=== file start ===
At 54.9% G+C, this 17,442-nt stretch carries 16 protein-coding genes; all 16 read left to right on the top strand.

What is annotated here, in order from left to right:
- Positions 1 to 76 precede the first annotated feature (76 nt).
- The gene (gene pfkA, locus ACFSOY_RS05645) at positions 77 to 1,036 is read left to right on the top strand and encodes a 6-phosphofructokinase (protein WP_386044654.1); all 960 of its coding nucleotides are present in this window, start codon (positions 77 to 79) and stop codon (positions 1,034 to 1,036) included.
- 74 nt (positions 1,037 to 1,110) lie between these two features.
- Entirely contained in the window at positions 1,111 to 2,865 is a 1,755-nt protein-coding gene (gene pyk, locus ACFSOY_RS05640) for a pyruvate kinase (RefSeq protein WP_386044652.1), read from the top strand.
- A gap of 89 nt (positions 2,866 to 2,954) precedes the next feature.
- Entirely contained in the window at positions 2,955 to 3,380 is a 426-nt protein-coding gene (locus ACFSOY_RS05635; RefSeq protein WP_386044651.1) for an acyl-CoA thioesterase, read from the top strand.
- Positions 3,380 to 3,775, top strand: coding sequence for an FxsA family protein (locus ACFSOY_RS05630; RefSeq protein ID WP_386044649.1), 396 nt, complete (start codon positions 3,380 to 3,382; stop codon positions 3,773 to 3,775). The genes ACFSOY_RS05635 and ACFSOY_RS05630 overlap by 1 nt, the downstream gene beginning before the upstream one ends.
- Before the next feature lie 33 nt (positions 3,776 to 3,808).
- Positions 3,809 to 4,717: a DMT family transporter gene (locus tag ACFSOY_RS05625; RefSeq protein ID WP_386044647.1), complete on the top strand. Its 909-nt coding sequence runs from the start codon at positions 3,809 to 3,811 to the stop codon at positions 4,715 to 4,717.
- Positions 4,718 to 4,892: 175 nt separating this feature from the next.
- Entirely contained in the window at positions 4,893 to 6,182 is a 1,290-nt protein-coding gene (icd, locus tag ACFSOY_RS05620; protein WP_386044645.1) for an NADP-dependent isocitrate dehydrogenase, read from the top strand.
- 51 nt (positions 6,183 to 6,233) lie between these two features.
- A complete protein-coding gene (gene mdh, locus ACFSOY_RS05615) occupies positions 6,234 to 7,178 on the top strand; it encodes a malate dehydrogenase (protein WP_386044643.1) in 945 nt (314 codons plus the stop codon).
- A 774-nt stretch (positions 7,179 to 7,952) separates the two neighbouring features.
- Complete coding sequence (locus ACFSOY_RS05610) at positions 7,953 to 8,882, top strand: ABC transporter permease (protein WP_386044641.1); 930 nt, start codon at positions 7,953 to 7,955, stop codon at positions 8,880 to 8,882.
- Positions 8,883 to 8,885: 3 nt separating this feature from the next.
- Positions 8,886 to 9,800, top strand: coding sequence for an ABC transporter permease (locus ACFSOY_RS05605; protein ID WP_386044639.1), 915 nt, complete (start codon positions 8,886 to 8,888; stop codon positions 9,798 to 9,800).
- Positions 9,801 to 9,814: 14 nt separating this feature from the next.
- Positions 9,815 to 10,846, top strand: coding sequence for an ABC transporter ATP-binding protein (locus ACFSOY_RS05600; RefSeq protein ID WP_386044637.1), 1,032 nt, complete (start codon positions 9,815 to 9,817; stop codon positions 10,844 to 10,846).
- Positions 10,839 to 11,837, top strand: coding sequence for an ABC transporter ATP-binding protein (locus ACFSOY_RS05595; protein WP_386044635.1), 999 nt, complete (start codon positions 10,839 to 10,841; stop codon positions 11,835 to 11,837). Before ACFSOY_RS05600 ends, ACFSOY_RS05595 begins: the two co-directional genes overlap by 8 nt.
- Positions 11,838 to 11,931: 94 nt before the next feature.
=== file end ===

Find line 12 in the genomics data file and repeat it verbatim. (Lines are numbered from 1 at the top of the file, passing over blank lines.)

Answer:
- Positions 4,718 to 4,892: 175 nt separating this feature from the next.